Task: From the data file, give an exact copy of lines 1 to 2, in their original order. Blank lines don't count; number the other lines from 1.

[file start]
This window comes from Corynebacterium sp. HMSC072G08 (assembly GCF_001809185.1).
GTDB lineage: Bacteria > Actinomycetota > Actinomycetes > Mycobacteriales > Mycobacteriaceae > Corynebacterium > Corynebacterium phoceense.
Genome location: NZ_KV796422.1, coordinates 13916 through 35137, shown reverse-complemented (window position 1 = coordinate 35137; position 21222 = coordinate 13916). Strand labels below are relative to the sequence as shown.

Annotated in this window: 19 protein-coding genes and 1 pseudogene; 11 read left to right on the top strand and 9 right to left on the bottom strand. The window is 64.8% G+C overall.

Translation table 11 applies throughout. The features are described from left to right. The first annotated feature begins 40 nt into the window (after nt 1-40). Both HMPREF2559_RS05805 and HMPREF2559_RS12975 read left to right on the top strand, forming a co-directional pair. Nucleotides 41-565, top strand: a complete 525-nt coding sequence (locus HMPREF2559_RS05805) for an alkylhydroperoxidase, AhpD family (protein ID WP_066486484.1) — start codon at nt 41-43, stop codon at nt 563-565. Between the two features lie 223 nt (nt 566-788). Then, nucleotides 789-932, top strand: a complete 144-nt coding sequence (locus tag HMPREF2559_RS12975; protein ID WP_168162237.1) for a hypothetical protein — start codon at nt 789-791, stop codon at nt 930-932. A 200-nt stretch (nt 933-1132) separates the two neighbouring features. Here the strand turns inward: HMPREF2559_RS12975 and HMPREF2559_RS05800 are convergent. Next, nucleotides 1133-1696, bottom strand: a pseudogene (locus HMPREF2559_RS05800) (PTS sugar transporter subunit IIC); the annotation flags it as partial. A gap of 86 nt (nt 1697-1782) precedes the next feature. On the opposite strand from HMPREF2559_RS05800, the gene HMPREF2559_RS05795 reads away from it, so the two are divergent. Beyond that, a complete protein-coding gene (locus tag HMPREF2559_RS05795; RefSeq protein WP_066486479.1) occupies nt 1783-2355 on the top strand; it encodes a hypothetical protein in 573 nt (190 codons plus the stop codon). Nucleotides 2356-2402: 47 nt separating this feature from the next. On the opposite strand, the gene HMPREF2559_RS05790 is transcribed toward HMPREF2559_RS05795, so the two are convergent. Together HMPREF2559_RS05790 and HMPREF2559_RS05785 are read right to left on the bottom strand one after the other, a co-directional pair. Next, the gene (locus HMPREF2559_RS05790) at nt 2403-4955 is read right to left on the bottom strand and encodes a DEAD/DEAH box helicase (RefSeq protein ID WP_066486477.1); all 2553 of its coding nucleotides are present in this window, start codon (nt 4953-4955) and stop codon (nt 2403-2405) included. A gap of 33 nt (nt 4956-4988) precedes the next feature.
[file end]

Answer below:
This window comes from Corynebacterium sp. HMSC072G08 (assembly GCF_001809185.1).
GTDB lineage: Bacteria > Actinomycetota > Actinomycetes > Mycobacteriales > Mycobacteriaceae > Corynebacterium > Corynebacterium phoceense.